IV: In addition to the exchange of information pursuant to Article
II of this Agreement, each Party agrees to notify and to fully inform the
other concerning any WEATHER MODIFICATIONactivities
of mutual interest conducted by it prior to the commence of such activities.
Every effort shall be made to provide such notice as far in advance of
such activities as may be possible, bearing in mind the provisions of Article
V of this Agreement.
V: The Parties agree to consult, at the request of either Party, regarding
particular WEATHER MODIFICATIONactivities
of mutual interest. Such consultations shall be initiated promptly on the
request of a Party, and in cases of urgency may be undertaken through telephonic
or other rapid means of communication. Consultations shall be carried out
in light of the Parties’ laws, regulations, and administrative
practices regarding WEATHER MODIFICATION.
VI: The Parties recognize that extreme emergencies,
as forest fires, may require immediate commence by one of
them of WEATHER MODIFICATION
activities of mutual interest notwithstanding the lack of sufficient time
for prior notification pursuant to Article IV, or for consultation pursuant
to Article V. In such cases, the Party commencing such activities shall
notify and fully inform the other Party as soon as practicable, and shall
promptly enter into consultations at the request of the other Party.
VII: Nothing herein relates to or shall be construed to affect the
question of responsibility or liability for WEATHER
MODIFICATION activities, or to imply the existence of any
generally applicable rule of international law.
VIII: Each Party shall conduct an annual review of this Agreement while
it remains in force, and shall inform the other of its views regarding
the Agreement’s operation and effectiveness and the desirability
of its amendment to reflect the evolution of the science and technology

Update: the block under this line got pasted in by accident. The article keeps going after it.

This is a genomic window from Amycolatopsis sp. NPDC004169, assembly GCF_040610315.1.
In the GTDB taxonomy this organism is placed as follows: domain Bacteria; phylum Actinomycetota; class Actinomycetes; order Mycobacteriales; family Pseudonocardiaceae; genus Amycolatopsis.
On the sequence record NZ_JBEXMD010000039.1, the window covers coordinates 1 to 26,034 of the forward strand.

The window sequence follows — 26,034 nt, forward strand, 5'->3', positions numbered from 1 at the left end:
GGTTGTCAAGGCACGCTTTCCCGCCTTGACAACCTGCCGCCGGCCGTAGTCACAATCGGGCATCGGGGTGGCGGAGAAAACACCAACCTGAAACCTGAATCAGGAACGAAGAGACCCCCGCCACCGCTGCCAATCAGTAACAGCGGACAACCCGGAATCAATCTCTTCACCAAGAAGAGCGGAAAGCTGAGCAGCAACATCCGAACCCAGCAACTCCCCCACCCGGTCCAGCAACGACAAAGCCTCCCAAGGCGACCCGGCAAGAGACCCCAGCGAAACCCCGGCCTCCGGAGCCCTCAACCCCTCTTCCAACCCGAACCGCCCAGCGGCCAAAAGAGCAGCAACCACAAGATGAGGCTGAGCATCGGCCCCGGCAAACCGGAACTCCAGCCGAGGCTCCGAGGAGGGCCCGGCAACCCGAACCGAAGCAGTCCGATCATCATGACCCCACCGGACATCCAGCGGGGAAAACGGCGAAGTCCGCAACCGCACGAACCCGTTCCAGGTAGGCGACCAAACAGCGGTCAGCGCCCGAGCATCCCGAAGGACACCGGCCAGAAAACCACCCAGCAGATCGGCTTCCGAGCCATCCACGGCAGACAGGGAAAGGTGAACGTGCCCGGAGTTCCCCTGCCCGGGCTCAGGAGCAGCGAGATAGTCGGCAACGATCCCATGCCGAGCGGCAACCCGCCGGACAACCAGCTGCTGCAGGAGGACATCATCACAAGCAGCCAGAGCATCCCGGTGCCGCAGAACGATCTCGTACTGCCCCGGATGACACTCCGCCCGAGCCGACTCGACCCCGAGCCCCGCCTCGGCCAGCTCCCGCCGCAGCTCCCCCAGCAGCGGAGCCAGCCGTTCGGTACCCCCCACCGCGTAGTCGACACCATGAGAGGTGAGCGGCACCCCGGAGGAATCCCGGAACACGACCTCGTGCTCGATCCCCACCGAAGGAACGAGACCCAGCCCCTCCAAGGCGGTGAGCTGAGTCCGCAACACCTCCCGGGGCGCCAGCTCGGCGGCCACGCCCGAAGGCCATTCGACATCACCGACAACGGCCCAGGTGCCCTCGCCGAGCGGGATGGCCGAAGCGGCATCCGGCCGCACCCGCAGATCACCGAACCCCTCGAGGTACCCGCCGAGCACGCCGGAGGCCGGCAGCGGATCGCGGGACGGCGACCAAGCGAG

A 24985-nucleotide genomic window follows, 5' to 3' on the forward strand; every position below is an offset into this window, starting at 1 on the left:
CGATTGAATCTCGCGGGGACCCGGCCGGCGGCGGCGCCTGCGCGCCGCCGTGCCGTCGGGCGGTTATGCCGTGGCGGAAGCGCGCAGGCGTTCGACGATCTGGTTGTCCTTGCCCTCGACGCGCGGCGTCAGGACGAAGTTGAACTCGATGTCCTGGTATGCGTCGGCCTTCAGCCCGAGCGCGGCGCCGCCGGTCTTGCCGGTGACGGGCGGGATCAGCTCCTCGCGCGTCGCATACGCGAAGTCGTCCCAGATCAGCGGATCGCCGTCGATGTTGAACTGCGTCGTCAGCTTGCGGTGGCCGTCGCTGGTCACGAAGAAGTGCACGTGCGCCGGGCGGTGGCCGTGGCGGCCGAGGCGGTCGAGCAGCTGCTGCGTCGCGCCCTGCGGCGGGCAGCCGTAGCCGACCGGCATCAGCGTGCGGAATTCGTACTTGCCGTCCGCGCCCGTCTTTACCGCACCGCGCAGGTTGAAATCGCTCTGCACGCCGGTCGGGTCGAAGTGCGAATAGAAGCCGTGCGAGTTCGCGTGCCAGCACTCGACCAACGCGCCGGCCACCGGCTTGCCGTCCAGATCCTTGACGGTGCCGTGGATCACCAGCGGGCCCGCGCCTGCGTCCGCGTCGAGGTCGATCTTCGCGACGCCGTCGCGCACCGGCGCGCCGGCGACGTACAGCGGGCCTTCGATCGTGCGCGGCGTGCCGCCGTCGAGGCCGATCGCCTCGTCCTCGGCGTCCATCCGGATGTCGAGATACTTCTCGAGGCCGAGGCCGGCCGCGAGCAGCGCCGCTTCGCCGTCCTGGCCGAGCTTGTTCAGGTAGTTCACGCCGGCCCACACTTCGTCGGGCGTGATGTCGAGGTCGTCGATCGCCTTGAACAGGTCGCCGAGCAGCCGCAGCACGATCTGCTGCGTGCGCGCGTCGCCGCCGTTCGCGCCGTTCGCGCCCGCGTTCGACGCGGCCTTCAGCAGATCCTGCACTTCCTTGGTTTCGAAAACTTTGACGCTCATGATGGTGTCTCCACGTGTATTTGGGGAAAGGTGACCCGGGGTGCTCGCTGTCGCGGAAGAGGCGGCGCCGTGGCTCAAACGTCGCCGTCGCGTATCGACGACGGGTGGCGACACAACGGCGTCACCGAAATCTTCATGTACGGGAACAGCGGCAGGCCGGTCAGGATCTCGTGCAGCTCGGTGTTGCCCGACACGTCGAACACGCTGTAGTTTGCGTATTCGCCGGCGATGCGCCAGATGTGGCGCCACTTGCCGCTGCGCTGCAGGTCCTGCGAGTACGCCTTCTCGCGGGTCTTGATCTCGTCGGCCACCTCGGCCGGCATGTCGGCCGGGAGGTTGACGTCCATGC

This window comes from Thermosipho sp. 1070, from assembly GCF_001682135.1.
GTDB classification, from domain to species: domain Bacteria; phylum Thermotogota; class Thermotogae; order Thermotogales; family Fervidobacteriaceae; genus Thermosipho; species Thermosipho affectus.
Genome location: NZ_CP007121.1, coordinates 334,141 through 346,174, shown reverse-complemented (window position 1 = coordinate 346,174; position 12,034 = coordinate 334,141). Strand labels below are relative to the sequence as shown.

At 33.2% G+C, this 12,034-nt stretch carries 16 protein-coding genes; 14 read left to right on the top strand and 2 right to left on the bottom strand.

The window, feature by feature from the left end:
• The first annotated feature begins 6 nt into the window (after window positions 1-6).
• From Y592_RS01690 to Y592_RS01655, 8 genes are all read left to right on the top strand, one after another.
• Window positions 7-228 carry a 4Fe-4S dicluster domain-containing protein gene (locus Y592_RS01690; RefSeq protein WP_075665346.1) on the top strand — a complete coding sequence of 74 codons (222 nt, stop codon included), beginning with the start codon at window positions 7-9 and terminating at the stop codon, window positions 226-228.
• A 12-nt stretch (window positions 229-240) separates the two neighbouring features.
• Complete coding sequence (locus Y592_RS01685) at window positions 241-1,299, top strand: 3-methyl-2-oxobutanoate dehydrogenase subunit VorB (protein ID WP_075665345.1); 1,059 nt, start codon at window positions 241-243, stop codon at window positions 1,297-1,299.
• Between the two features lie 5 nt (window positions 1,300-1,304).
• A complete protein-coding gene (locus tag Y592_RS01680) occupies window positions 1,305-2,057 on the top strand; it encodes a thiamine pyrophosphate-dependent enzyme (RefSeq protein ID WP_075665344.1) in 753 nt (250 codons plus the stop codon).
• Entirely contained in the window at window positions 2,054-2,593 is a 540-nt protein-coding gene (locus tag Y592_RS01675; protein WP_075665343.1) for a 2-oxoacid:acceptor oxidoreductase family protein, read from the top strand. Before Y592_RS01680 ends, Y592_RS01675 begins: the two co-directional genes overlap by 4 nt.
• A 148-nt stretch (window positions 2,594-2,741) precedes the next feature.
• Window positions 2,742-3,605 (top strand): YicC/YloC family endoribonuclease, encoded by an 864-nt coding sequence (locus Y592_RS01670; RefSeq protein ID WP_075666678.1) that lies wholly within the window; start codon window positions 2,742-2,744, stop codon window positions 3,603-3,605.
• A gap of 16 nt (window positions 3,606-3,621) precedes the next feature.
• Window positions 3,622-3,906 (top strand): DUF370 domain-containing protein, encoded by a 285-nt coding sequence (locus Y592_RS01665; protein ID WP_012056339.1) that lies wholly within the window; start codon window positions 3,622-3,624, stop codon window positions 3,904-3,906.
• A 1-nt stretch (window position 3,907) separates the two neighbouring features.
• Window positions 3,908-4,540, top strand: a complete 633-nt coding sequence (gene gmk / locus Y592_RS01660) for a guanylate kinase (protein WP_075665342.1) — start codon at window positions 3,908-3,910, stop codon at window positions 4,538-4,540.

of WEATHER MODIFICATION and
of international law. The Parties shall meet periodically, by mutual agreement,
or at the request of either, to review the implementation of this Agreement
or to consider other issues related to WEATHER
IX: This Agreement shall enter into force upon signature. It may be
amended by mutual agreement of the Parties and may be terminated by either
Party upon six months written notice to the other Party.
31 UST] United States Treaties
and Other International Agreements:
Prohibition of Military or Any
Other Hostile Use of
done at Geneva May 18, 1977; Ratification advised by the Senate of the
United States of America November 28, 1979; Ratified by the President of
the United States of America December 13, 1979; Ratification of the United
States of America deposited with the Secretary-General of the United Nations
January 17, 1980; Proclaimed by the President of the United States of America
February 12, 1980; Entered into force with respect to the United States
of America January 17, 1980.
By the President
of the United States of America
That: The Convention on the Prohibition of Military or Any Other Hostile
Use of Environmental modification Techniqueswas
opened for signature at Geneva on May 18, 1977, and was signed on behalf